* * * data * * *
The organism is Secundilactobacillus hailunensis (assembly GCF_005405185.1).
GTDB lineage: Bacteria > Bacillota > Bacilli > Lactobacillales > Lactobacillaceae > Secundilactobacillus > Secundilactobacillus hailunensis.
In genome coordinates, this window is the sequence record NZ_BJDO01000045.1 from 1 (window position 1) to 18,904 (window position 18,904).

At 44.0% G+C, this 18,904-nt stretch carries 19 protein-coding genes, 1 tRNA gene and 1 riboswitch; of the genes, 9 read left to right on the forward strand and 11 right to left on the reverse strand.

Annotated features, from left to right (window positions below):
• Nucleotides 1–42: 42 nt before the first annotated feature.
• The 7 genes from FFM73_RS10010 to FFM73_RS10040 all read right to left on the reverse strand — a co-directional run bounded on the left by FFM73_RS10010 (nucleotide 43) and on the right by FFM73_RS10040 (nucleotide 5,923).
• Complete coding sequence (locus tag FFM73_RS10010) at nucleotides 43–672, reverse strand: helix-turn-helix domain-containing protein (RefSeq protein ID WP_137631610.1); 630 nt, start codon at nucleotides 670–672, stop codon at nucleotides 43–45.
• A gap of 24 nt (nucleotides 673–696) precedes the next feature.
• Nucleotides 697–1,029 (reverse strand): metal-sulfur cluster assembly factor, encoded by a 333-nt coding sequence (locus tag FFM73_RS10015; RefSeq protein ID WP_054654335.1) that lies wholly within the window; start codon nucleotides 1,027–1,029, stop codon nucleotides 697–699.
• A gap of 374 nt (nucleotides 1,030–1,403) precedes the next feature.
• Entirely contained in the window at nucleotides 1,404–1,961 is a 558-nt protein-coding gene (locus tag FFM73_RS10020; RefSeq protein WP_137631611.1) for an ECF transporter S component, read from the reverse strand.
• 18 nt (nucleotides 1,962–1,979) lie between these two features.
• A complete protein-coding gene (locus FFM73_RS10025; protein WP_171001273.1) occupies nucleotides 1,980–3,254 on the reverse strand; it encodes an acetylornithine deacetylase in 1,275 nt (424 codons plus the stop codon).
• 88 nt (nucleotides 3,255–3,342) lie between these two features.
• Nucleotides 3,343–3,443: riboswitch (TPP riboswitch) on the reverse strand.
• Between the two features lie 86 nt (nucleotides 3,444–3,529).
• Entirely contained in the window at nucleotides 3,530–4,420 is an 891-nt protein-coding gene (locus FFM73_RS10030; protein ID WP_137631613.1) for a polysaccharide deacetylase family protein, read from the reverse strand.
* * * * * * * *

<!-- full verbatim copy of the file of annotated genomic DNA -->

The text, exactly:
The organism is Secundilactobacillus hailunensis (assembly GCF_005405185.1).
GTDB lineage: Bacteria > Bacillota > Bacilli > Lactobacillales > Lactobacillaceae > Secundilactobacillus > Secundilactobacillus hailunensis.
In genome coordinates, this window is the sequence record NZ_BJDO01000045.1 from 1 (window position 1) to 18,904 (window position 18,904).

At 44.0% G+C, this 18,904-nt stretch carries 19 protein-coding genes, 1 tRNA gene and 1 riboswitch; of the genes, 9 read left to right on the forward strand and 11 right to left on the reverse strand.

Annotated features, from left to right (window positions below):
• Nucleotides 1–42: 42 nt before the first annotated feature.
• The 7 genes from FFM73_RS10010 to FFM73_RS10040 all read right to left on the reverse strand — a co-directional run bounded on the left by FFM73_RS10010 (nucleotide 43) and on the right by FFM73_RS10040 (nucleotide 5,923).
• Complete coding sequence (locus tag FFM73_RS10010) at nucleotides 43–672, reverse strand: helix-turn-helix domain-containing protein (RefSeq protein ID WP_137631610.1); 630 nt, start codon at nucleotides 670–672, stop codon at nucleotides 43–45.
• A gap of 24 nt (nucleotides 673–696) precedes the next feature.
• Nucleotides 697–1,029 (reverse strand): metal-sulfur cluster assembly factor, encoded by a 333-nt coding sequence (locus tag FFM73_RS10015; RefSeq protein ID WP_054654335.1) that lies wholly within the window; start codon nucleotides 1,027–1,029, stop codon nucleotides 697–699.
• A gap of 374 nt (nucleotides 1,030–1,403) precedes the next feature.
• Entirely contained in the window at nucleotides 1,404–1,961 is a 558-nt protein-coding gene (locus tag FFM73_RS10020; RefSeq protein WP_137631611.1) for an ECF transporter S component, read from the reverse strand.
• 18 nt (nucleotides 1,962–1,979) lie between these two features.
• A complete protein-coding gene (locus FFM73_RS10025; protein WP_171001273.1) occupies nucleotides 1,980–3,254 on the reverse strand; it encodes an acetylornithine deacetylase in 1,275 nt (424 codons plus the stop codon).
• 88 nt (nucleotides 3,255–3,342) lie between these two features.
• Nucleotides 3,343–3,443: riboswitch (TPP riboswitch) on the reverse strand.
• Between the two features lie 86 nt (nucleotides 3,444–3,529).
• Entirely contained in the window at nucleotides 3,530–4,420 is an 891-nt protein-coding gene (locus FFM73_RS10030; protein ID WP_137631613.1) for a polysaccharide deacetylase family protein, read from the reverse strand.